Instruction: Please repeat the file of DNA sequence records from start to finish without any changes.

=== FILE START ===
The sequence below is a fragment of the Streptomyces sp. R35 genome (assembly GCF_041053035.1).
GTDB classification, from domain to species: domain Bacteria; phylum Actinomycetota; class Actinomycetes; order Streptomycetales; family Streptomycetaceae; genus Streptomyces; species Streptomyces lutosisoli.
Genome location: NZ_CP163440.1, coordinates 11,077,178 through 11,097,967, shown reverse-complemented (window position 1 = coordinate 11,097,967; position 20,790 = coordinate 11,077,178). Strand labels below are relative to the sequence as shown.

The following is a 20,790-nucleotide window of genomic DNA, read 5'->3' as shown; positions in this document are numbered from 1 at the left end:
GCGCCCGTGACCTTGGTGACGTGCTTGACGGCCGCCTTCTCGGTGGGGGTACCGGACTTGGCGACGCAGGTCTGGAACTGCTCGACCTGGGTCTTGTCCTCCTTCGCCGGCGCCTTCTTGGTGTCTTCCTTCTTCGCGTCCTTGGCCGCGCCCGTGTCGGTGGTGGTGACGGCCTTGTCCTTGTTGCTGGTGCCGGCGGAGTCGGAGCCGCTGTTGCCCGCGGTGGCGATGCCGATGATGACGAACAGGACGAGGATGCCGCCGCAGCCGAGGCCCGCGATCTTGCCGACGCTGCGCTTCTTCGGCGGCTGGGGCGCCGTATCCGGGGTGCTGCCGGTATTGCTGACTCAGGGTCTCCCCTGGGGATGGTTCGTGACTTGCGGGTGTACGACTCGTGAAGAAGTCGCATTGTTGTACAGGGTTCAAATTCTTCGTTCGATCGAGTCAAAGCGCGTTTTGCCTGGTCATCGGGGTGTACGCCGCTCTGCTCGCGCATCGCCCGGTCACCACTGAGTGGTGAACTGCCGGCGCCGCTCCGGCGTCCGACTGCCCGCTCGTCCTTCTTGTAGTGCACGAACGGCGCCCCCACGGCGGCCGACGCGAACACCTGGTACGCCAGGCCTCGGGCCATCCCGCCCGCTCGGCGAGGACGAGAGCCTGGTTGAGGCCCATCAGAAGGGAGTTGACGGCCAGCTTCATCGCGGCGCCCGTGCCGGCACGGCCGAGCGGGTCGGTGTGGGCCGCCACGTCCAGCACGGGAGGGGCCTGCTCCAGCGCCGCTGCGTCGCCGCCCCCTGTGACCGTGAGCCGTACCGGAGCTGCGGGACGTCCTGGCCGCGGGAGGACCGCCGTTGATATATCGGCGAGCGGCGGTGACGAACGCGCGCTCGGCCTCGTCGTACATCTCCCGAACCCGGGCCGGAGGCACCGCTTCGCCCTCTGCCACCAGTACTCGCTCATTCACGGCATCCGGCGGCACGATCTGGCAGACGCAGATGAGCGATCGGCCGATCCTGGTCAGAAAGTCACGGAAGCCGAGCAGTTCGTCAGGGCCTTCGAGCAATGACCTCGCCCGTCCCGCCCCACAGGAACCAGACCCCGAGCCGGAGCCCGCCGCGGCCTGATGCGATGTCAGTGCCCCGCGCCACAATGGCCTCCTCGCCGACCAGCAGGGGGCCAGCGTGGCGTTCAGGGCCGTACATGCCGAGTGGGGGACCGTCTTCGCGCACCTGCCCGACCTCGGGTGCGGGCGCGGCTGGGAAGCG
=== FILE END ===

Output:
The sequence below is a fragment of the Streptomyces sp. R35 genome (assembly GCF_041053035.1).
GTDB classification, from domain to species: domain Bacteria; phylum Actinomycetota; class Actinomycetes; order Streptomycetales; family Streptomycetaceae; genus Streptomyces; species Streptomyces lutosisoli.
Genome location: NZ_CP163440.1, coordinates 11,077,178 through 11,097,967, shown reverse-complemented (window position 1 = coordinate 11,097,967; position 20,790 = coordinate 11,077,178). Strand labels below are relative to the sequence as shown.

The following is a 20,790-nucleotide window of genomic DNA, read 5'->3' as shown; positions in this document are numbered from 1 at the left end:
GCGCCCGTGACCTTGGTGACGTGCTTGACGGCCGCCTTCTCGGTGGGGGTACCGGACTTGGCGACGCAGGTCTGGAACTGCTCGACCTGGGTCTTGTCCTCCTTCGCCGGCGCCTTCTTGGTGTCTTCCTTCTTCGCGTCCTTGGCCGCGCCCGTGTCGGTGGTGGTGACGGCCTTGTCCTTGTTGCTGGTGCCGGCGGAGTCGGAGCCGCTGTTGCCCGCGGTGGCGATGCCGATGATGACGAACAGGACGAGGATGCCGCCGCAGCCGAGGCCCGCGATCTTGCCGACGCTGCGCTTCTTCGGCGGCTGGGGCGCCGTATCCGGGGTGCTGCCGGTATTGCTGACTCAGGGTCTCCCCTGGGGATGGTTCGTGACTTGCGGGTGTACGACTCGTGAAGAAGTCGCATTGTTGTACAGGGTTCAAATTCTTCGTTCGATCGAGTCAAAGCGCGTTTTGCCTGGTCATCGGGGTGTACGCCGCTCTGCTCGCGCATCGCCCGGTCACCACTGAGTGGTGAACTGCCGGCGCCGCTCCGGCGTCCGACTGCCCGCTCGTCCTTCTTGTAGTGCACGAACGGCGCCCCCACGGCGGCCGACGCGAACACCTGGTACGCCAGGCCTCGGGCCATCCCGCCCGCTCGGCGAGGACGAGAGCCTGGTTGAGGCCCATCAGAAGGGAGTTGACGGCCAGCTTCATCGCGGCGCCCGTGCCGGCACGGCCGAGCGGGTCGGTGTGGGCCGCCACGTCCAGCACGGGAGGGGCCTGCTCCAGCGCCGCTGCGTCGCCGCCCCCTGTGACCGTGAGCCGTACCGGAGCTGCGGGACGTCCTGGCCGCGGGAGGACCGCCGTTGATATATCGGCGAGCGGCGGTGACGAACGCGCGCTCGGCCTCGTCGTACATCTCCCGAACCCGGGCCGGAGGCACCGCTTCGCCCTCTGCCACCAGTACTCGCTCATTCACGGCATCCGGCGGCACGATCTGGCAGACGCAGATGAGCGATCGGCCGATCCTGGTCAGAAAGTCACGGAAGCCGAGCAGTTCGTCAGGGCCTTCGAGCAATGACCTCGCCCGTCCCGCCCCACAGGAACCAGACCCCGAGCCGGAGCCCGCCGCGGCCTGATGCGATGTCAGTGCCCCGCGCCACAATGGCCTCCTCGCCGACCAGCAGGGGGCCAGCGTGGCGTTCAGGGCCGTACATGCCGAGTGGGGGACCGTCTTCGCGCACCTGCCCGACCTCGGGTGCGGGCGCGGCTGGGAAGCG